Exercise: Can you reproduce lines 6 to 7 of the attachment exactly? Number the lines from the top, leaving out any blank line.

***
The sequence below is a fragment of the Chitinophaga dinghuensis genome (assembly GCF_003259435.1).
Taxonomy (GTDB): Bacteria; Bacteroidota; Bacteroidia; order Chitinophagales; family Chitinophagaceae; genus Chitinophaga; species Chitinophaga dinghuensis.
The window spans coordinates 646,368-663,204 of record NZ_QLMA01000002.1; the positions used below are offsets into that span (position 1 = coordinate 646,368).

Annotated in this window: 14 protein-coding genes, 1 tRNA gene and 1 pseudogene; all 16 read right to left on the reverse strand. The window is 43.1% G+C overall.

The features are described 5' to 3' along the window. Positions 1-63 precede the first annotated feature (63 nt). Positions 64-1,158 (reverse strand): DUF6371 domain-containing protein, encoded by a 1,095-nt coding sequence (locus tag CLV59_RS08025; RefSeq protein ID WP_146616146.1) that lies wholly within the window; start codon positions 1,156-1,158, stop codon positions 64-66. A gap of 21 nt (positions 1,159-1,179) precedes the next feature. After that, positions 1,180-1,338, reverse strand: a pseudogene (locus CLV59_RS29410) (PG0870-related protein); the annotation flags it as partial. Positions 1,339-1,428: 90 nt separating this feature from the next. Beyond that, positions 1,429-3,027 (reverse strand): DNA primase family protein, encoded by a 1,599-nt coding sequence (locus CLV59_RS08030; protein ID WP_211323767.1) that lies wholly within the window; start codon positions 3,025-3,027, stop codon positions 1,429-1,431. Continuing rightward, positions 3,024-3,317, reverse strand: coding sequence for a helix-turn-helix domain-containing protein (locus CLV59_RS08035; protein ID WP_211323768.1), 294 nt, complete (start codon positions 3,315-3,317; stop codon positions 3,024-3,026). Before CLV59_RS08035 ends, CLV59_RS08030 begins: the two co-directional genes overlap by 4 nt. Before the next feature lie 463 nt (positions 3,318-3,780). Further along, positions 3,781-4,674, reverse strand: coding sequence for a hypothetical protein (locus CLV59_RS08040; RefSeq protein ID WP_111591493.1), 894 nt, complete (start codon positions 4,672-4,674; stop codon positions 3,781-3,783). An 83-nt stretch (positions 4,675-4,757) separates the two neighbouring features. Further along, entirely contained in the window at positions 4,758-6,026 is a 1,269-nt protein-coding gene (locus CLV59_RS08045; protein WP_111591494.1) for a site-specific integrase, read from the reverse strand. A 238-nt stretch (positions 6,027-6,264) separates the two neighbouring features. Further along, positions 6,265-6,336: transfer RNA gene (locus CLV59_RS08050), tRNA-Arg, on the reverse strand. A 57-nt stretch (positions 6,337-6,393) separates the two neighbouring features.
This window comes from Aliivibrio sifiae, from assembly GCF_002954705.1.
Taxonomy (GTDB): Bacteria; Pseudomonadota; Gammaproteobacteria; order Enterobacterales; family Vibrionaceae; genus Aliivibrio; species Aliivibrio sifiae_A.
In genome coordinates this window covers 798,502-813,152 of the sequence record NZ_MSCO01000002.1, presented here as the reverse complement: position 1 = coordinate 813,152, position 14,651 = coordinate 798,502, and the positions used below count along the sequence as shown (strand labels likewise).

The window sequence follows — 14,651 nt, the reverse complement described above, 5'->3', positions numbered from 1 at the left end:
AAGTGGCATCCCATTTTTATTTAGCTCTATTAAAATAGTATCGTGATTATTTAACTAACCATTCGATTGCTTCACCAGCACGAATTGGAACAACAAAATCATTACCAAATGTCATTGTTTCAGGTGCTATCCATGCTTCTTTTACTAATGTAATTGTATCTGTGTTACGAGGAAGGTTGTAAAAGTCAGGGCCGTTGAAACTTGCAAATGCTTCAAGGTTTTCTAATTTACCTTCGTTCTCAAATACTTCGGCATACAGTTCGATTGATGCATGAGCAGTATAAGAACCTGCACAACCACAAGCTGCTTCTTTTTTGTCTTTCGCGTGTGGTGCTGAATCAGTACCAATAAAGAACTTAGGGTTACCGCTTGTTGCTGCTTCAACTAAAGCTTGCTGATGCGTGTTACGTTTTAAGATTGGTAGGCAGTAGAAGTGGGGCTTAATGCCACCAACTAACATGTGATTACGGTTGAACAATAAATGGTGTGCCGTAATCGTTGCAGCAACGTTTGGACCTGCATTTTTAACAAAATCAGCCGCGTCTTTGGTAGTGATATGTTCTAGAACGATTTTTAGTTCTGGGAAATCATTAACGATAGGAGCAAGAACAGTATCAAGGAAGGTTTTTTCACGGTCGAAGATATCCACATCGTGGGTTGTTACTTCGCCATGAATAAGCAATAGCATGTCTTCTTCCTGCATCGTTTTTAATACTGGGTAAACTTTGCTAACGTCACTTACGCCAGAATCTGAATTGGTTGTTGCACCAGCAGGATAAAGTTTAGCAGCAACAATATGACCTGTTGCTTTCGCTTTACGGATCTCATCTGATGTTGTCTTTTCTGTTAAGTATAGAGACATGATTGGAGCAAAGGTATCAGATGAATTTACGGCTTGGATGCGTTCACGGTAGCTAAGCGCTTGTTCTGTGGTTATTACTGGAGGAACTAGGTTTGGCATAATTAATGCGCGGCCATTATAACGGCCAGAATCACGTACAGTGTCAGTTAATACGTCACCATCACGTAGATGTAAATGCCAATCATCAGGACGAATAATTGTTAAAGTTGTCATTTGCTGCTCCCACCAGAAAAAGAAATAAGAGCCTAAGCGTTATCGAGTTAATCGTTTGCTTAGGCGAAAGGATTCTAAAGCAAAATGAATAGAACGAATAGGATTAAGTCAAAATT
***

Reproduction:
This window comes from Aliivibrio sifiae, from assembly GCF_002954705.1.
Taxonomy (GTDB): Bacteria; Pseudomonadota; Gammaproteobacteria; order Enterobacterales; family Vibrionaceae; genus Aliivibrio; species Aliivibrio sifiae_A.